Carol Johnson, an otherwise healthy woman in her 60s, was at her wits’ end. Despite a good diet and regular exercise, she was gaining weight — 20-plus pounds. Her blood pressure was too high, even though she was taking three drugs for it. And she didn’t feel well.
Since 2005, two doctors had told her she had a high blood level of creatinine, a product of muscle breakdown that can suggest abnormal kidney function. Yet neither doctor could figure out why. Even repeated kidney infections failed to alert her current doctor to the real problem.
Then, in March 2008, Mrs. Johnson, a retired special-education teacher living in Independence, Mo., noticed an advertisement for a free screening test offered by the National Kidney Foundation.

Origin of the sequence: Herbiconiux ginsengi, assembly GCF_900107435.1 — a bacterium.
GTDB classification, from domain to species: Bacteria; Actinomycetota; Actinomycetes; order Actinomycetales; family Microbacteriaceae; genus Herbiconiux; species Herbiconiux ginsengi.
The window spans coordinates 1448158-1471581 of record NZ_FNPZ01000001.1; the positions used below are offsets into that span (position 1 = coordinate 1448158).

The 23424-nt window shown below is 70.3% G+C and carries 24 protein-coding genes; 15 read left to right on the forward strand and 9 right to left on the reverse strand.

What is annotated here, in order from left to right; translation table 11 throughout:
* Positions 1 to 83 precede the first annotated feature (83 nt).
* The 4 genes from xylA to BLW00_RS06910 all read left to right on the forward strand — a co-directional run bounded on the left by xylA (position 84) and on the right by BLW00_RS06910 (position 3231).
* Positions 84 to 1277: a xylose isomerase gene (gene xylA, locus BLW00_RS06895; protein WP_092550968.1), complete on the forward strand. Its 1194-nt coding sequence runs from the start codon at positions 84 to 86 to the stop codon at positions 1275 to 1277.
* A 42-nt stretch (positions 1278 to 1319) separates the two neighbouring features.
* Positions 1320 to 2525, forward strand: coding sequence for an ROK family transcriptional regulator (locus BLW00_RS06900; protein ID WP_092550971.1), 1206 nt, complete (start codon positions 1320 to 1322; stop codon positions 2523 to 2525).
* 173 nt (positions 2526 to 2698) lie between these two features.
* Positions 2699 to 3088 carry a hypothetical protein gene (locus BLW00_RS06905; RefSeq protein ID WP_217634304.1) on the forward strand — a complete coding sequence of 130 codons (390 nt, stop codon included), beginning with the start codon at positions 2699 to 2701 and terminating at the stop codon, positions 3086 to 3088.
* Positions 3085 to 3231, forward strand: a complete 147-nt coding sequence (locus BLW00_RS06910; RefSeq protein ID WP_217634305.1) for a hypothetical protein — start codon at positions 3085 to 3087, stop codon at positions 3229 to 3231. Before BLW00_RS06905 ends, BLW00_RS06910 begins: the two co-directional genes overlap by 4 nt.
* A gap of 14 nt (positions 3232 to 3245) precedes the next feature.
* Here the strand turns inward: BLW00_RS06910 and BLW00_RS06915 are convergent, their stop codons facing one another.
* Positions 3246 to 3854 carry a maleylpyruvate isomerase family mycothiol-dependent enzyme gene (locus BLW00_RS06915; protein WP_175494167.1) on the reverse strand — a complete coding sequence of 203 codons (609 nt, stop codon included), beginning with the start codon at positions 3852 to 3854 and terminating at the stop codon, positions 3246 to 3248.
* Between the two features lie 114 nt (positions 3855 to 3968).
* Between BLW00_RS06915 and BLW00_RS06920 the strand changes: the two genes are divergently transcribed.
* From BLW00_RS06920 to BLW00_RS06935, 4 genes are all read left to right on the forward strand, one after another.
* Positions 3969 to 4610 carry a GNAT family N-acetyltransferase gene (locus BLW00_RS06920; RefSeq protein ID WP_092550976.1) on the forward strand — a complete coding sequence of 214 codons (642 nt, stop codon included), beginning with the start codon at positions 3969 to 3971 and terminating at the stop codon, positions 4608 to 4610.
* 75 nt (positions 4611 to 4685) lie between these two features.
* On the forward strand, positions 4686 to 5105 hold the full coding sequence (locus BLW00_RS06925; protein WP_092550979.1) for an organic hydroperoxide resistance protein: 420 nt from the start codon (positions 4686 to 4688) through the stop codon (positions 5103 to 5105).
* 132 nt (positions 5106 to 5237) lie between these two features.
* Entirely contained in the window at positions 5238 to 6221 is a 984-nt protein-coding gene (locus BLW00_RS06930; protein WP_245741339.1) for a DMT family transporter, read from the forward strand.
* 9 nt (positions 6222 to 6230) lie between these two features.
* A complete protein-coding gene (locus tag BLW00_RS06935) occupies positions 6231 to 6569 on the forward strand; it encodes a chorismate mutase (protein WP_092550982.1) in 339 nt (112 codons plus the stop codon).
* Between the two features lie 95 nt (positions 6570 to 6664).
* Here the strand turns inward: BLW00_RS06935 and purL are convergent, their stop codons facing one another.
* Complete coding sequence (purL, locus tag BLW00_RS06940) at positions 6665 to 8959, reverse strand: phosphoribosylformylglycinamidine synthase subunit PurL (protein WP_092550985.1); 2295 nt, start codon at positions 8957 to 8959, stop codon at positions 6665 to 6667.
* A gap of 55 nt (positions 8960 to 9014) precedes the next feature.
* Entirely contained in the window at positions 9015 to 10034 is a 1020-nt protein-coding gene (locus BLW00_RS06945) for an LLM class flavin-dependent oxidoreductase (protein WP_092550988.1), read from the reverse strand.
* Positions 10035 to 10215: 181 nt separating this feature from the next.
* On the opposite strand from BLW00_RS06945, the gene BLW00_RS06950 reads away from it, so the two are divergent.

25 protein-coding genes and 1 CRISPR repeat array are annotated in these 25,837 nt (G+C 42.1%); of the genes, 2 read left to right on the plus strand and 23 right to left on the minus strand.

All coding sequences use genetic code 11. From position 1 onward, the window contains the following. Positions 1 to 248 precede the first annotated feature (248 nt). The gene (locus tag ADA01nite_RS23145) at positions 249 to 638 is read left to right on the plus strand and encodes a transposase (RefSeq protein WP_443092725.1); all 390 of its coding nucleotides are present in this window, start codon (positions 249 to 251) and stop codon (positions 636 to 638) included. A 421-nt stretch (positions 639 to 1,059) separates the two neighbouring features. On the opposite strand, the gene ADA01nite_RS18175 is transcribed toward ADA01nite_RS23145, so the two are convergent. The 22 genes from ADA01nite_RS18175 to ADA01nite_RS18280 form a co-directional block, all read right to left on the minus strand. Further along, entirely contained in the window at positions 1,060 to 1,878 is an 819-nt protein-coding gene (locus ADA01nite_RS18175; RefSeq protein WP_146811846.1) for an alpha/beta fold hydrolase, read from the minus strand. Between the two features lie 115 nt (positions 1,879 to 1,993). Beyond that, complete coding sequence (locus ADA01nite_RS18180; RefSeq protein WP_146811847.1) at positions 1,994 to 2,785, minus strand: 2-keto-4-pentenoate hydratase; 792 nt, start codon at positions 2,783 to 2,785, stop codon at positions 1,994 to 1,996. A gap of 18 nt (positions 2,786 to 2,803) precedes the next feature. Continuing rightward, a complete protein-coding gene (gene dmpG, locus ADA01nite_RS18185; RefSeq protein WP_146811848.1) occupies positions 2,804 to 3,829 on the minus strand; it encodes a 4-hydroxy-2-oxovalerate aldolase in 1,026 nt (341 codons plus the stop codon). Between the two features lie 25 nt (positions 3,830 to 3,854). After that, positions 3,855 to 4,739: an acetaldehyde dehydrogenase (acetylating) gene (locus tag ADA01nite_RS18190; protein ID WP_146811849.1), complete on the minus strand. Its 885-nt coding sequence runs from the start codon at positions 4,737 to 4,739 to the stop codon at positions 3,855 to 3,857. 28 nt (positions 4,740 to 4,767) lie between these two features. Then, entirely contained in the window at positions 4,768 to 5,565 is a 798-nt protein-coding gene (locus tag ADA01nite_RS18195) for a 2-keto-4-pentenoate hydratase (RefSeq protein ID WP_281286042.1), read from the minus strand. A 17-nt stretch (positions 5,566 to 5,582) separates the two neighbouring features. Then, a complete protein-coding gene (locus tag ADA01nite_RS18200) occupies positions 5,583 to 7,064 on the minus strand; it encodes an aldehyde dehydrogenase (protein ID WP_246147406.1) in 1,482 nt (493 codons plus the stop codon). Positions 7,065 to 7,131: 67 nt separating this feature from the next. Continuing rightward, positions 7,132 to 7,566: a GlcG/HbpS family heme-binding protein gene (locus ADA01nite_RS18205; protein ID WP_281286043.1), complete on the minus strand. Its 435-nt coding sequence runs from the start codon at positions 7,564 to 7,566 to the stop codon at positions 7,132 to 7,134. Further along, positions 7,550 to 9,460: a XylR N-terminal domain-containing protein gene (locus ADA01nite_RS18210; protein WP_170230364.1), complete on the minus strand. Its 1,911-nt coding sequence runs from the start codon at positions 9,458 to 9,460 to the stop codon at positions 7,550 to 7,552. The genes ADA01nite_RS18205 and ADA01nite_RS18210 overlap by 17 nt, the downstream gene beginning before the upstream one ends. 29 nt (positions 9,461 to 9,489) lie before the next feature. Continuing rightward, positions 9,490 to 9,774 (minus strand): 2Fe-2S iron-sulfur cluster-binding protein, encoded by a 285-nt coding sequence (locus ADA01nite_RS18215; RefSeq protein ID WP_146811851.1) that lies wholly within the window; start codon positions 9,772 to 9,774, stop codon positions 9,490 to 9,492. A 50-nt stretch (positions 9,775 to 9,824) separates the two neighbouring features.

The test, part of a nationwide program called KEEP (for Kidney Early Evaluation Program), can serve as an early warning sign for a disease that often shows no symptoms until patients are on the verge of kidney failure…
Belgian nephrologists writing in The Mayo Clinic Proceedings in 2006 reported that physicians were often unaware of the severity of kidney malfunction because they relied solely on a creatinine measure. They noted that as many as four out of five patients with chronic kidney disease were referred to a specialist for treatment late in the disease, within six months of needing dialysis or a transplant.
NY Times by Jane Brody, 09/14/09